18. The marine power distribution arrangement of claim 12 further comprising switchgear for coupling power sources to loads and a plurality of emergency AC power sources connected to the switchgear for generating AC power compatible with the AC generators.
Description
BACKGROUND OF INVENTION

This invention relates to integrated marine power distribution arrangements and, more particularly, to such arrangements that provide electric power at frequencies higher than the usual 60 Hz.

Conventional integrated marine electric drive systems generate AC power at 60 Hz and either utilize the AC power directly at 60 Hz, through frequency converters for the ship's propulsion motors and transformers for the ship's auxiliary power circuits, or rectify the AC power from the generator and distribute direct current (DC) power and then convert the DC power to AC power using conversion equipment for the ship's propulsion motors and also for the ship's auxiliary power circuits.

The Satterthwaite et al. U.S. Pat. No. 4,661,714 discloses an integrated marine propulsion system that produces AC power at a frequency two to three times the standard low voltage, 480 VAC, 60 Hz frequency, i.e., up to 180 Hz. The outputs of the AC power generators are supplied through a ship service switchboard to a series of frequency converters that supply the propulsion motors for the ship at frequencies that vary from 0 to 60 Hz. In addition, the switchboard supplies the higher frequency power to a transformer and frequency converter that produce the ship's service utility and auxiliary power at standard 60 Hz frequency.

The Levedahl U.S. Pat. No. 5,684,690 discloses an integrated electrical power supply system for propulsion and service power in a ship in which two alternators, a propulsion alternator and a separate service alternator, are powered from the same turbine or engine. The frequency of the power generation is not disclosed. In this arrangement, the use of added multiple generators in parallel is not practical.

The Dade et al. U.S. Pat. No. 5,199,192 discloses an electric power system for marine vehicles in which one or more AC generators supply both ship's propulsion and ship's service auxiliaries. The output from the generators is rectified to a DC voltage for distribution and reconverted to AC for the propulsion motors and also for ship service. There is no provision for an integrated electric plant whereby multiple generators are paralleled for maximum efficiency.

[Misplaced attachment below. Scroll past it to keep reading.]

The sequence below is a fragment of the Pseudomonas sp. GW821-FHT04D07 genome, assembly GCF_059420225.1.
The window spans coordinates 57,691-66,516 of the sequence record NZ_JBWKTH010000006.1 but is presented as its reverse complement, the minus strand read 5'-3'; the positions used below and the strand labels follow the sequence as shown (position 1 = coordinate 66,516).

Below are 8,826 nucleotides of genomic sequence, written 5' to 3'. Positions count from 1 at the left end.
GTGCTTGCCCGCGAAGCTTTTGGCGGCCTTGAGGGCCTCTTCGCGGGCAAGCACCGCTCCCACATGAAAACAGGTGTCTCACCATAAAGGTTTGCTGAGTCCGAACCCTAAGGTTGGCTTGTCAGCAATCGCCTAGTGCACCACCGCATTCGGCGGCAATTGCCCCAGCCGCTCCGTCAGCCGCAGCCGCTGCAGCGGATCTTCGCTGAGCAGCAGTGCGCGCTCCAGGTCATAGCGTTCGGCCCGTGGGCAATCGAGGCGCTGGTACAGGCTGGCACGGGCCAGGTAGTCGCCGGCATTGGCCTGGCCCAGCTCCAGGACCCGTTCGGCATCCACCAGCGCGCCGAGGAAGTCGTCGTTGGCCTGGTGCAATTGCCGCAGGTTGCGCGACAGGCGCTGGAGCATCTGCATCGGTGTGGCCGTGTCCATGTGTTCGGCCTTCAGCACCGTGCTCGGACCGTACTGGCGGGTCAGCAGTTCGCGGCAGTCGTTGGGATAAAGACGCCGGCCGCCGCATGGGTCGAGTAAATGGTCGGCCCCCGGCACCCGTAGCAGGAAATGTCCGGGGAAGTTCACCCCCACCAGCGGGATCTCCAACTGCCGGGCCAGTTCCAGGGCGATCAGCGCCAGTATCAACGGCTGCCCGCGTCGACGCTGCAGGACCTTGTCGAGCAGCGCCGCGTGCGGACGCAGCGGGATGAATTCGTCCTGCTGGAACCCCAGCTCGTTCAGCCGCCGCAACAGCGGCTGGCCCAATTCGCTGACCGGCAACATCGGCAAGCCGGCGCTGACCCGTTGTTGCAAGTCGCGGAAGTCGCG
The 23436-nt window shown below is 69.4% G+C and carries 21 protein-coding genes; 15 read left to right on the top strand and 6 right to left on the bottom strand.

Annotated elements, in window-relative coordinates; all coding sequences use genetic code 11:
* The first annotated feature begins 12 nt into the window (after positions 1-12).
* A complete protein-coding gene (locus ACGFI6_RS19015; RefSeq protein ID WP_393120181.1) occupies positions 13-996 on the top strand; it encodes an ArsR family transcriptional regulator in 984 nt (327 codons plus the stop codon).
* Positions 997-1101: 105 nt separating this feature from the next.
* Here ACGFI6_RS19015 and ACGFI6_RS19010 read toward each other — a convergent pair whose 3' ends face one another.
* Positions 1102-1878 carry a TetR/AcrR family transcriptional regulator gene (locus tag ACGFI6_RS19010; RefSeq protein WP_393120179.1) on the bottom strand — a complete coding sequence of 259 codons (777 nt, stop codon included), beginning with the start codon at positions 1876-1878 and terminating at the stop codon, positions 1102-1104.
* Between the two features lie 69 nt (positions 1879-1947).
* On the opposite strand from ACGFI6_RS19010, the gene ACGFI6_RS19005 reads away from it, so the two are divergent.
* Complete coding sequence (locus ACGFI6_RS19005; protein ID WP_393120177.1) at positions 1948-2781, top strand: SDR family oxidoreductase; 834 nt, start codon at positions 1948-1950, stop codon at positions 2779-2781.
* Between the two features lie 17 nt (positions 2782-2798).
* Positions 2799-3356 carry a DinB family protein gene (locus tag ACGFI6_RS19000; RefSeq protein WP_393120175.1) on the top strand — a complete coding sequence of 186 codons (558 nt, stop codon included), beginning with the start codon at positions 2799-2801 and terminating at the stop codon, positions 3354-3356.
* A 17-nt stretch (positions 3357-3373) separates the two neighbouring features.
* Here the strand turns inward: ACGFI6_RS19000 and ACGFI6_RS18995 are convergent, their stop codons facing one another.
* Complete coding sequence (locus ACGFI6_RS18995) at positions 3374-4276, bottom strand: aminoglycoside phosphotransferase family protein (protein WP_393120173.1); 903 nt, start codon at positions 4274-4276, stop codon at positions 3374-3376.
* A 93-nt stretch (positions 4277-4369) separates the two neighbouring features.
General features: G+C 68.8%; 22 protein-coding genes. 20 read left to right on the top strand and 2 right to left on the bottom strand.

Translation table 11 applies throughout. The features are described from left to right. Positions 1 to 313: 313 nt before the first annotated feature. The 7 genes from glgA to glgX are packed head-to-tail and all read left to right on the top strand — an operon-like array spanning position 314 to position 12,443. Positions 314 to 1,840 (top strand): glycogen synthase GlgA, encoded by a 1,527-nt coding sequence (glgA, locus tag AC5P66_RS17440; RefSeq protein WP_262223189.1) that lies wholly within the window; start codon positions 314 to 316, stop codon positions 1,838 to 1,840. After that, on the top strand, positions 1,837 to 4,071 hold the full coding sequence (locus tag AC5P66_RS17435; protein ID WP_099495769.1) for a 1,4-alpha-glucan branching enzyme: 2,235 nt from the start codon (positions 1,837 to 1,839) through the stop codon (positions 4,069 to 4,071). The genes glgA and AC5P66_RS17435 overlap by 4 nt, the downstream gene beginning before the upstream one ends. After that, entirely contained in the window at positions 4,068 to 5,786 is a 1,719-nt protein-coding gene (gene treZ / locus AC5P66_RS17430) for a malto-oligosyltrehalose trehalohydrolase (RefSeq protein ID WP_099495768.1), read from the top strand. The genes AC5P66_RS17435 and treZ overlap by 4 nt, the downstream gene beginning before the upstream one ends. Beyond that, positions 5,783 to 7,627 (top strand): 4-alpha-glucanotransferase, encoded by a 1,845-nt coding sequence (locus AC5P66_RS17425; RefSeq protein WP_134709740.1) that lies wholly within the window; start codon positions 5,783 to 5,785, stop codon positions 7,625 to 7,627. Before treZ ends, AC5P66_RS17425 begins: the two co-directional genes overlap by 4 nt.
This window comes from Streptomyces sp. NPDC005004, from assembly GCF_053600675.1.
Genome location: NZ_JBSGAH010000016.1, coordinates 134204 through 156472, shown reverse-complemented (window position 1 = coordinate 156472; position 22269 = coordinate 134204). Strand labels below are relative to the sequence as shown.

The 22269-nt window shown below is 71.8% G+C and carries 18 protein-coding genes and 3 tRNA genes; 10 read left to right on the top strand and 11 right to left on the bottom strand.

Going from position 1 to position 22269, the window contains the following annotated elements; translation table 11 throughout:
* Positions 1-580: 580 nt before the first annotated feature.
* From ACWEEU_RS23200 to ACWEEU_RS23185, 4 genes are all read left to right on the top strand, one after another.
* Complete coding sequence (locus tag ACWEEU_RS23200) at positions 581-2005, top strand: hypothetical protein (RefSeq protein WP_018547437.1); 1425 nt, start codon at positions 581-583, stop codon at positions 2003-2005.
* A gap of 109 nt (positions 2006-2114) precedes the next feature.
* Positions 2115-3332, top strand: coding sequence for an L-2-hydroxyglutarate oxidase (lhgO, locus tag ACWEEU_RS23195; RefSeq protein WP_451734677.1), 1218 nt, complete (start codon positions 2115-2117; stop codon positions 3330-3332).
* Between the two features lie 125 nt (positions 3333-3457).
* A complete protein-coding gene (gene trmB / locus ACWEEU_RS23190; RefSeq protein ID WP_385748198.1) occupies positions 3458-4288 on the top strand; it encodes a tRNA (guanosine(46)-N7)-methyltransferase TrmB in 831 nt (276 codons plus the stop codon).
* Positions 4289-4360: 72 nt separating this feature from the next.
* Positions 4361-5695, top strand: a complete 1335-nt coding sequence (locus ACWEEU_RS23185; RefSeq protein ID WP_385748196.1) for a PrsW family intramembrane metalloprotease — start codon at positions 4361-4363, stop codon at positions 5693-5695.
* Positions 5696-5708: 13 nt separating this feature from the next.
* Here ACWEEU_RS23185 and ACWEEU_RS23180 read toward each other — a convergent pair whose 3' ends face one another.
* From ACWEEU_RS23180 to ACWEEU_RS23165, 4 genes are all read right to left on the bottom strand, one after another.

In the prior art, integrated electric plants with limitations of frequency, voltage, and generator arrangements are presented. Such integrated electric power systems have certain disadvantages with respect to size and weight that have not been heretofore addressed.

SUMMARY OF THE INVENTION

Accordingly, it is an object of the present invention to provide an integrated electric propulsion and distribution arrangement providing maximum power density that overcomes disadvantages of the prior art.

Another object of the invention is to provide an integrated electric propulsion and power distribution arrangement producing optimum engine/turbine prime mover speed that provides the highest power density and uses the lowest weight engine.

A further object of the invention is to provide an integrated power distribution system having a generator with the optimum generator pole pair configuration that produces the highest power density and uses the lowest weight generator.

An additional object of the invention is to provide an integrated high power distribution arrangement for converting power from low voltage (450 VAC) to a medium voltage (15 kV) level, at frequencies greater than 60 Hz.